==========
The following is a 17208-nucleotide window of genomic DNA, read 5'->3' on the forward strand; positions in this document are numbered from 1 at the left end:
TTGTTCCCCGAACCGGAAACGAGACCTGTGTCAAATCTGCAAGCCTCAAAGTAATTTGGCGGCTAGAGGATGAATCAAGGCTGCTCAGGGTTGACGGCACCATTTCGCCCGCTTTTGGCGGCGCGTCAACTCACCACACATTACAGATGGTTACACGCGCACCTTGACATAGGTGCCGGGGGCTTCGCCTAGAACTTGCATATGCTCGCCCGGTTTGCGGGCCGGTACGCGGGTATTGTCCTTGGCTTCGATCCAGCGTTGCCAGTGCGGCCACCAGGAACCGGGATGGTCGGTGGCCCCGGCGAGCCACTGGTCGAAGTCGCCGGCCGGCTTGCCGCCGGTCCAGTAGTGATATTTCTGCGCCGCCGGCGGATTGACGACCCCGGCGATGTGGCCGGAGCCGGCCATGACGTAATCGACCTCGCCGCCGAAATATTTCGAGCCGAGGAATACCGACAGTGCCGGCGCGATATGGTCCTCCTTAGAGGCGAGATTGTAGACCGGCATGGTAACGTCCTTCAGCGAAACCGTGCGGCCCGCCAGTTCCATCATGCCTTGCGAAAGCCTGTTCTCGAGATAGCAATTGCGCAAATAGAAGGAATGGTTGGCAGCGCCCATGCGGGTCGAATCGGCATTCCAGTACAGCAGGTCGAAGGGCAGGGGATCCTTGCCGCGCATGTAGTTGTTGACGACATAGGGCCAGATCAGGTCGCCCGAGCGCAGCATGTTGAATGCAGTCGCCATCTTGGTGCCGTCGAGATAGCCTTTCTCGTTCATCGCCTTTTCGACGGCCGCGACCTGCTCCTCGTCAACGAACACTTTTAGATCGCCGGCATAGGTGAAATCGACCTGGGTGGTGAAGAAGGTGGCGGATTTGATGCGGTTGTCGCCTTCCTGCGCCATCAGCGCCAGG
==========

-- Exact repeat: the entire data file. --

The following is a 17208-nucleotide window of genomic DNA, read 5'->3' on the forward strand; positions in this document are numbered from 1 at the left end:
TTGTTCCCCGAACCGGAAACGAGACCTGTGTCAAATCTGCAAGCCTCAAAGTAATTTGGCGGCTAGAGGATGAATCAAGGCTGCTCAGGGTTGACGGCACCATTTCGCCCGCTTTTGGCGGCGCGTCAACTCACCACACATTACAGATGGTTACACGCGCACCTTGACATAGGTGCCGGGGGCTTCGCCTAGAACTTGCATATGCTCGCCCGGTTTGCGGGCCGGTACGCGGGTATTGTCCTTGGCTTCGATCCAGCGTTGCCAGTGCGGCCACCAGGAACCGGGATGGTCGGTGGCCCCGGCGAGCCACTGGTCGAAGTCGCCGGCCGGCTTGCCGCCGGTCCAGTAGTGATATTTCTGCGCCGCCGGCGGATTGACGACCCCGGCGATGTGGCCGGAGCCGGCCATGACGTAATCGACCTCGCCGCCGAAATATTTCGAGCCGAGGAATACCGACAGTGCCGGCGCGATATGGTCCTCCTTAGAGGCGAGATTGTAGACCGGCATGGTAACGTCCTTCAGCGAAACCGTGCGGCCCGCCAGTTCCATCATGCCTTGCGAAAGCCTGTTCTCGAGATAGCAATTGCGCAAATAGAAGGAATGGTTGGCAGCGCCCATGCGGGTCGAATCGGCATTCCAGTACAGCAGGTCGAAGGGCAGGGGATCCTTGCCGCGCATGTAGTTGTTGACGACATAGGGCCAGATCAGGTCGCCCGAGCGCAGCATGTTGAATGCAGTCGCCATCTTGGTGCCGTCGAGATAGCCTTTCTCGTTCATCGCCTTTTCGACGGCCGCGACCTGCTCCTCGTCAACGAACACTTTTAGATCGCCGGCATAGGTGAAATCGACCTGGGTGGTGAAGAAGGTGGCGGATTTGATGCGGTTGTCGCCTTCCTGCGCCATCAGCGCCAGG